What is reconciliation? Visiting Waswanipi

What is reconciliation? Visiting Waswanipi

I left my country and entered another. After driving a long time on winter roads, we crossed the border. Slowly, the language began to change, until iiyiyuu ayimuun, James Bay Cree, took over completely. When I looked out the window at endless snow, it was all familiar, roads and rooftops covered in white, but it belonged to another land. When we finished driving and stepped onto the ground, my feet sank into white snow and we were encircled by a village of snug houses. We followed behind a woman wearing snowshoes until the path led us to an outdoor shelter, where we sat on a bed of cedar branches and warmed ourselves by the heat of an oil barrel stove. We ate beaver, goose and ptarmigan. Beaver roasting and crackling on a spit and bannock turning golden in a cast iron pan. The language of the Eeyou Istchee was the lingua franca, with English or French difficult to speak. Outside, winter was fierce and my coat from down south was like a sweater. I sat close to the hot barrel stove and smelled the wood smoke and fat of roasting meat; listened to the hum of people talking; felt the softness of cedar; the roar of a snowmobile in the distance. Outside, I knew the sky would be pure blue and the pines and firs, dark green. Elsewhere it was February, but there it was another country.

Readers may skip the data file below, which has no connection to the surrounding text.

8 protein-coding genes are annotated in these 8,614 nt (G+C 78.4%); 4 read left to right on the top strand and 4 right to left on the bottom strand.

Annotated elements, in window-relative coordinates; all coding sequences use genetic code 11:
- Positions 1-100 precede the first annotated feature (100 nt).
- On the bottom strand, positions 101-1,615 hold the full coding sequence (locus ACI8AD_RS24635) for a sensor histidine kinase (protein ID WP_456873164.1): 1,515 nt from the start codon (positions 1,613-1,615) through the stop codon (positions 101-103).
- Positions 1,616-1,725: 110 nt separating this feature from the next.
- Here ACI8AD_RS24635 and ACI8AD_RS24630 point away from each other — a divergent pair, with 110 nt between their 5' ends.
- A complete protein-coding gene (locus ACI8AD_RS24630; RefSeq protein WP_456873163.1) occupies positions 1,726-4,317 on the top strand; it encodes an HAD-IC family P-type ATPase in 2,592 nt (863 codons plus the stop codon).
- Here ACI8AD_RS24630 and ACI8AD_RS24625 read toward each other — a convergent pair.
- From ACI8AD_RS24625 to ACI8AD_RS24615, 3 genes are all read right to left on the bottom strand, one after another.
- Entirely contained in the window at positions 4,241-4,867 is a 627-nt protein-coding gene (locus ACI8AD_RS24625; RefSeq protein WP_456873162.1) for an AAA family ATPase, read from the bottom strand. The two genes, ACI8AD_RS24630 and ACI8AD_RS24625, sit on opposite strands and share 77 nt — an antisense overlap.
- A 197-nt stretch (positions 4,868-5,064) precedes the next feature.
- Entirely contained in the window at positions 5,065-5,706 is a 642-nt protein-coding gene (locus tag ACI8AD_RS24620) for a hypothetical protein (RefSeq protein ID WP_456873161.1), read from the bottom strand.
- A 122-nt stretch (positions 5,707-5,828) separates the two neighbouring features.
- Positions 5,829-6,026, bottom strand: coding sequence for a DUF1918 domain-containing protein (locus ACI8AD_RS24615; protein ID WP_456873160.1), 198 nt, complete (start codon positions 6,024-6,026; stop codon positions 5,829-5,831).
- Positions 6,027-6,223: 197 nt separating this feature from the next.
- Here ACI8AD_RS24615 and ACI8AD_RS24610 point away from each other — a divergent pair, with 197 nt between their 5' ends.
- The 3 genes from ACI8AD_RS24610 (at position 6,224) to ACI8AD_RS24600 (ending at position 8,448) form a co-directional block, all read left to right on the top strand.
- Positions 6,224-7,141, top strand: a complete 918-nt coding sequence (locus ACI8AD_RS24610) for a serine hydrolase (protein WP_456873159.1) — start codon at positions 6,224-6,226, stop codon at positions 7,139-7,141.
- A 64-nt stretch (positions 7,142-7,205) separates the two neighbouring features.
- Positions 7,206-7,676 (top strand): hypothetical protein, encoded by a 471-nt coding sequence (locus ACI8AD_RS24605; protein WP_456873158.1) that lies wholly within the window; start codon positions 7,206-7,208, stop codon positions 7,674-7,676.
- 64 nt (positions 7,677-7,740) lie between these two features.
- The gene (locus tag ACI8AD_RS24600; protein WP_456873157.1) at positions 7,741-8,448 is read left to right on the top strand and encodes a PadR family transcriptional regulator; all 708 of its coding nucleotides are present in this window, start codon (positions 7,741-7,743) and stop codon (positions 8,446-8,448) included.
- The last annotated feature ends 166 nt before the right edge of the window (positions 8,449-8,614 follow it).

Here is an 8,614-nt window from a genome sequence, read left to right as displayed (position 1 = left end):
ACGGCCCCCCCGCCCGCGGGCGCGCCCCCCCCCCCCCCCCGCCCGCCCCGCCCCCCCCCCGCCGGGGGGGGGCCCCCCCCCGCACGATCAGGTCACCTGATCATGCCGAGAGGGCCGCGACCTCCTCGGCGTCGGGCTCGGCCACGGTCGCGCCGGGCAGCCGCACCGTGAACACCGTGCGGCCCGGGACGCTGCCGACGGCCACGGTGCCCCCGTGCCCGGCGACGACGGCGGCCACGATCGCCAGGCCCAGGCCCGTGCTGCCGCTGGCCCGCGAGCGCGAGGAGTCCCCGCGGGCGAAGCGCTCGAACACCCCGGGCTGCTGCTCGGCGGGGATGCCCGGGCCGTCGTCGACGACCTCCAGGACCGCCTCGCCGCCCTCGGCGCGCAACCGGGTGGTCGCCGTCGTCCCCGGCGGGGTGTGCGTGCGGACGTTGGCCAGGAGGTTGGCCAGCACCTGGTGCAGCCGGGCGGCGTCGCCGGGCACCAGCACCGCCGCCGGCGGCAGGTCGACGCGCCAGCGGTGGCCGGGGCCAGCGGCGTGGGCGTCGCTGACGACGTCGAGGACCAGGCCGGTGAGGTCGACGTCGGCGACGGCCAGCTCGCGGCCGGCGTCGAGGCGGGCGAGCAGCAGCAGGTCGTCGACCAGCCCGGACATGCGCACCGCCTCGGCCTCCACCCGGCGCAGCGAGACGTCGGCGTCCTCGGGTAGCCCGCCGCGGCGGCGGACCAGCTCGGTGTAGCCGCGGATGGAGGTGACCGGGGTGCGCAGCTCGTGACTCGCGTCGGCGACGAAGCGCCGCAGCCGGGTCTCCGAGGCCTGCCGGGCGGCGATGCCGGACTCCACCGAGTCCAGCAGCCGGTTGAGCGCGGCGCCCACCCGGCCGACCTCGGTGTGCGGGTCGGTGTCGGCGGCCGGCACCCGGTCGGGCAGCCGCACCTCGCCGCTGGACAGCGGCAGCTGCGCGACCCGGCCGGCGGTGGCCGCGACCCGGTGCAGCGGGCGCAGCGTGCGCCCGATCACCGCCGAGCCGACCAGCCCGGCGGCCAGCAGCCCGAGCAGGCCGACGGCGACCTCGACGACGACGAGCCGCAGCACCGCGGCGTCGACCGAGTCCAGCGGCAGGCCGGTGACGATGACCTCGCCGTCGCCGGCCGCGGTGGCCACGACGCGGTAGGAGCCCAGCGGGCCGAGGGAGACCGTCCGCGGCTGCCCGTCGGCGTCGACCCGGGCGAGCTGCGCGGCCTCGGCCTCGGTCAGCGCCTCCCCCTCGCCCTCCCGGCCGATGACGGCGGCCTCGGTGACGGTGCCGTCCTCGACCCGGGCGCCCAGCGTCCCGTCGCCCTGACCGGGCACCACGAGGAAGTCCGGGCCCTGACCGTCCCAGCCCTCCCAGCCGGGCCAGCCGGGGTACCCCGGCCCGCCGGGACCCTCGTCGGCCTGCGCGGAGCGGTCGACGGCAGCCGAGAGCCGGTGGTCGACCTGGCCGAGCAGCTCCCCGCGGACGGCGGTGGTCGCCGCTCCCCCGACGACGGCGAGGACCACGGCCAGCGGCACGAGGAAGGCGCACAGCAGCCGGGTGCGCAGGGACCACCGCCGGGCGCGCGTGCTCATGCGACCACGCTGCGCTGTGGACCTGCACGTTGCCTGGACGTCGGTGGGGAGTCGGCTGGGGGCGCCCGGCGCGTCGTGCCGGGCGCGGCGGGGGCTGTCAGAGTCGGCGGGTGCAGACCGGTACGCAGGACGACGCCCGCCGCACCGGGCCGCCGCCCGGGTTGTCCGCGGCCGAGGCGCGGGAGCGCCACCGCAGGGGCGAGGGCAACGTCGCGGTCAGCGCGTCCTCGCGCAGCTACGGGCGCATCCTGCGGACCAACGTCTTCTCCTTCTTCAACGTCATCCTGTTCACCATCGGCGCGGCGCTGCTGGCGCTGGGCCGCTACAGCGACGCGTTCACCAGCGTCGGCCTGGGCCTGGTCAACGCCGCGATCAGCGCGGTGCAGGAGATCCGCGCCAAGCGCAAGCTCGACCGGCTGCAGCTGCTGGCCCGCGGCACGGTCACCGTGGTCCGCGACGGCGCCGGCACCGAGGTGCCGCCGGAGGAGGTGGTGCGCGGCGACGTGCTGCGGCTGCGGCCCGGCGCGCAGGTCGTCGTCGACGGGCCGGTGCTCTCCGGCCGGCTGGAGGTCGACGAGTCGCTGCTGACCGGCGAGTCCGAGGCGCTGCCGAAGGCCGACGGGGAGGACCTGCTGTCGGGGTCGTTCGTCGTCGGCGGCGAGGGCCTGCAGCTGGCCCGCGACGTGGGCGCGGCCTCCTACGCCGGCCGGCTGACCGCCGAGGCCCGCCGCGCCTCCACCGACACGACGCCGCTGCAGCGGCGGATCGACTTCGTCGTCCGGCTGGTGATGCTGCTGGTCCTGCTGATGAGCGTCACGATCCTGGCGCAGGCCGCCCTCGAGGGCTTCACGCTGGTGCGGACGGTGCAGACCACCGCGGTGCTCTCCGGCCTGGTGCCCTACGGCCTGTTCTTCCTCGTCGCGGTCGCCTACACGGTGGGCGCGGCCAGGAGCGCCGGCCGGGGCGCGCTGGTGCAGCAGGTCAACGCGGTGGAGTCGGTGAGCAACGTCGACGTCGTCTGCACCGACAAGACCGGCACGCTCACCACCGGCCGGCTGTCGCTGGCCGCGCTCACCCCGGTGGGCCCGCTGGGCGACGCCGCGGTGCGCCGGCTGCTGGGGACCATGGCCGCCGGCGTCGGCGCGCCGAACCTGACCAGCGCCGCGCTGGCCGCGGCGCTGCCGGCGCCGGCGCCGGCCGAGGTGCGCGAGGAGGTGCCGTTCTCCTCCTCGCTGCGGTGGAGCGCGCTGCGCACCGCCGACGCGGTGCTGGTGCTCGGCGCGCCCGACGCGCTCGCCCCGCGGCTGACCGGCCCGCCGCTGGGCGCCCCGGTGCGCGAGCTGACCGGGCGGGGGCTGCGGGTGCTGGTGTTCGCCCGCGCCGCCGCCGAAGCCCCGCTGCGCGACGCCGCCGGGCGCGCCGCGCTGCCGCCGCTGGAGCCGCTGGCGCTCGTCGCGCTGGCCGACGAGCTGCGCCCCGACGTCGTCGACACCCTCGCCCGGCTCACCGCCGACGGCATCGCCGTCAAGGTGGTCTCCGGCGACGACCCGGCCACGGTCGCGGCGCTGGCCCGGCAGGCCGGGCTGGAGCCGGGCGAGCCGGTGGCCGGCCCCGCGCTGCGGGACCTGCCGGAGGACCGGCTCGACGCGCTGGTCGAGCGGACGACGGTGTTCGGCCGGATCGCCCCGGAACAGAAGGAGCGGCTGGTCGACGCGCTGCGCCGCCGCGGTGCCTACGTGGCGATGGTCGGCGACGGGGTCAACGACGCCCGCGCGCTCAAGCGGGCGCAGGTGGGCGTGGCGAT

– in memory of Robert Ottereyes

4 thoughts on “What is reconciliation? Visiting Waswanipi”

  1. Beautiful. You brought me right there, following the crunching sound of that woman in her snowshoes! The cold air, the smells of smoke and roasting meat.

  2. I am reading this as I moved away from Waswanipi months ago, it was my hometown I grew up in.
    Reading your piece bought me back home with a peace of mind while I’m out here where there streets don’t sleep.
    Living back home, I always wanted to share that feeling about our land with anyone out there. To find that others feel this way about my hometown gives delight.
    Thanks for sharing.

    1. I visited Waswanipi when I was a student at Concordia University. The trip was organized by Robert Ottereyes – you probably knew him. I was sorry he passed away. I’ll miss him. Thanks for your feedback.
      -Jennifer

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